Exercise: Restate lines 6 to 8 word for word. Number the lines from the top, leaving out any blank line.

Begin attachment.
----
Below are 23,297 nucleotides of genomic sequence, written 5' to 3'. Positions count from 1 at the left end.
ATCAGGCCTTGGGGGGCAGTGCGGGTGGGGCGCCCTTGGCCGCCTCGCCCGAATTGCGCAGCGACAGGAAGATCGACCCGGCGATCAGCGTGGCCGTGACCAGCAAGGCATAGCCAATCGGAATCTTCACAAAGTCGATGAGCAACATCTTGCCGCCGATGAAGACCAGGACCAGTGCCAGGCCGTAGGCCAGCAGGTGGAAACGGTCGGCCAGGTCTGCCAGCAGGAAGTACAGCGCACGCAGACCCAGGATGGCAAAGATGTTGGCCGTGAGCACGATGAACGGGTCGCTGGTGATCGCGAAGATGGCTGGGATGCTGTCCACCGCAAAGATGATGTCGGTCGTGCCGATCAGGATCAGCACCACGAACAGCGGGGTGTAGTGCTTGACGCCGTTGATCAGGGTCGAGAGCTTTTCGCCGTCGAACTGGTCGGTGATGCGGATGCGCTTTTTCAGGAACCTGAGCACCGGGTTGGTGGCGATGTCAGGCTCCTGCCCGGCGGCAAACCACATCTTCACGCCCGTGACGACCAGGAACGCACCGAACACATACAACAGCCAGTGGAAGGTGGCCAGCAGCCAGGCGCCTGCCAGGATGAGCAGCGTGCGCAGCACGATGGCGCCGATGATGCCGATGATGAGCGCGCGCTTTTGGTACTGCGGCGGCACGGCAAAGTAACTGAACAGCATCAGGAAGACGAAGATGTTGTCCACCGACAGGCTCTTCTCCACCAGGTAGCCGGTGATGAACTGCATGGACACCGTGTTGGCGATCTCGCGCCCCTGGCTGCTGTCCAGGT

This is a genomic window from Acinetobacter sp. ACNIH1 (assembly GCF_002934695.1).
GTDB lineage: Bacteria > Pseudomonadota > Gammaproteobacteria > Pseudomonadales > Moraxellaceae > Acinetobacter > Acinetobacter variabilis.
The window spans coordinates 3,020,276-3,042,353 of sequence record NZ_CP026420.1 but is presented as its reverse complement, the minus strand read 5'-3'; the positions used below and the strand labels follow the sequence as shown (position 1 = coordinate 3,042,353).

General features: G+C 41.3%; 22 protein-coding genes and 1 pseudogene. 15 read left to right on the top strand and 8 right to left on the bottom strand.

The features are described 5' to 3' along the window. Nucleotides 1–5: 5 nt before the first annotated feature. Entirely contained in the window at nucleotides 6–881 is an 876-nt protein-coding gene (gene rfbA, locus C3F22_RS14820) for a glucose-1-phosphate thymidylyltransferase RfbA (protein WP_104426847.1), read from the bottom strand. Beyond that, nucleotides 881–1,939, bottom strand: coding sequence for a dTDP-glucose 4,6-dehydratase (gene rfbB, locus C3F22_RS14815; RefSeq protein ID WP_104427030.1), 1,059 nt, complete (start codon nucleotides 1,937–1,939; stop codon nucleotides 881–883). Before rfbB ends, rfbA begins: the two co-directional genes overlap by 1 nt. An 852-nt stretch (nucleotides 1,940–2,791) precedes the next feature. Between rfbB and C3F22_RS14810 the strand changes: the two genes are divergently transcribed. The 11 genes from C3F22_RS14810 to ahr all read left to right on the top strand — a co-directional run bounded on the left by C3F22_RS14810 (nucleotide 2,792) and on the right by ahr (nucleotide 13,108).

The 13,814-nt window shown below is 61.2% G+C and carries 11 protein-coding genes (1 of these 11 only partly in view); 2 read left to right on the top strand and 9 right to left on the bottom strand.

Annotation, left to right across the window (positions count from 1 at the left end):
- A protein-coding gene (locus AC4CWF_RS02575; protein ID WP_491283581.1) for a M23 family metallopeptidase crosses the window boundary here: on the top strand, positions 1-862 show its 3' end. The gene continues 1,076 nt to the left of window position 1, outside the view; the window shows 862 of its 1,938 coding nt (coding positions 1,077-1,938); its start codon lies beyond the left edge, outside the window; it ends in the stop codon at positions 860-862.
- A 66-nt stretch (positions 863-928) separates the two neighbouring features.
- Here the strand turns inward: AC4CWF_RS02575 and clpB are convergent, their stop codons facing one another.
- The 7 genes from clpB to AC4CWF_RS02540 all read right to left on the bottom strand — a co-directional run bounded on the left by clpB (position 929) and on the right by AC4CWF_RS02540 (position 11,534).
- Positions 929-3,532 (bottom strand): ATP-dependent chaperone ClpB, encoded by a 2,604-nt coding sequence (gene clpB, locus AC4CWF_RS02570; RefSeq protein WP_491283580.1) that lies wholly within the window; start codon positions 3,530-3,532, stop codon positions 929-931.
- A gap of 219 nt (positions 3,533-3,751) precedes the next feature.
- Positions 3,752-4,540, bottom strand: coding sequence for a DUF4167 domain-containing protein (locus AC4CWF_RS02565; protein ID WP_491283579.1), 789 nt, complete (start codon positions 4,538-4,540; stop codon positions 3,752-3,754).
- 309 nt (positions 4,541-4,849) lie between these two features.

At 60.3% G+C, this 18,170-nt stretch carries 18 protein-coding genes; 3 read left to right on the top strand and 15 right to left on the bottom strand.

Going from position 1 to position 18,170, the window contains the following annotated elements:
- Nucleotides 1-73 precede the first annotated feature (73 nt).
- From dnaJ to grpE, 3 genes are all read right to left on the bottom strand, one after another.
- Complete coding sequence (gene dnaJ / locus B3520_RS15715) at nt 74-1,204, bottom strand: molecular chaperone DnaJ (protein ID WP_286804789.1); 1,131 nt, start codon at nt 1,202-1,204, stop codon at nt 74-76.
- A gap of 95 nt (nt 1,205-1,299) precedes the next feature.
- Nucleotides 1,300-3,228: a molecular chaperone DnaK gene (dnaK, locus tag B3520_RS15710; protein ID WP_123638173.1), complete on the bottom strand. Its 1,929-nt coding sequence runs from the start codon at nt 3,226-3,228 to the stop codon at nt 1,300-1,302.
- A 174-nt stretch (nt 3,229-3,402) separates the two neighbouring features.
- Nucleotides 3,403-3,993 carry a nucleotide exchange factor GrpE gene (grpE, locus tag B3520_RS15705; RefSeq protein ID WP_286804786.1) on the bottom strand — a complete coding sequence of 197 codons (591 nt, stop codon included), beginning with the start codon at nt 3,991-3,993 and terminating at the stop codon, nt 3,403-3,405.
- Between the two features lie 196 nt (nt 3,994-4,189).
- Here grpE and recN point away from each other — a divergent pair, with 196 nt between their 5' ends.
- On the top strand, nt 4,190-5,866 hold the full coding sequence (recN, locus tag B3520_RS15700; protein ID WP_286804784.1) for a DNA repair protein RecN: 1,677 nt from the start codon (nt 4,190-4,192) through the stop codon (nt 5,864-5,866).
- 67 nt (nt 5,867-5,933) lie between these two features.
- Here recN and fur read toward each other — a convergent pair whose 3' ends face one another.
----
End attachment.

General features: G+C 41.3%; 22 protein-coding genes and 1 pseudogene. 15 read left to right on the top strand and 8 right to left on the bottom strand.

The features are described 5' to 3' along the window. Nucleotides 1–5: 5 nt before the first annotated feature. Entirely contained in the window at nucleotides 6–881 is an 876-nt protein-coding gene (gene rfbA, locus C3F22_RS14820) for a glucose-1-phosphate thymidylyltransferase RfbA (protein WP_104426847.1), read from the bottom strand. Beyond that, nucleotides 881–1,939, bottom strand: coding sequence for a dTDP-glucose 4,6-dehydratase (gene rfbB, locus C3F22_RS14815; RefSeq protein ID WP_104427030.1), 1,059 nt, complete (start codon nucleotides 1,937–1,939; stop codon nucleotides 881–883). Before rfbB ends, rfbA begins: the two co-directional genes overlap by 1 nt. An 852-nt stretch (nucleotides 1,940–2,791) precedes the next feature. Between rfbB and C3F22_RS14810 the strand changes: the two genes are divergently transcribed. The 11 genes from C3F22_RS14810 to ahr all read left to right on the top strand — a co-directional run bounded on the left by C3F22_RS14810 (nucleotide 2,792) and on the right by ahr (nucleotide 13,108).

The 13,814-nt window shown below is 61.2% G+C and carries 11 protein-coding genes (1 of these 11 only partly in view); 2 read left to right on the top strand and 9 right to left on the bottom strand.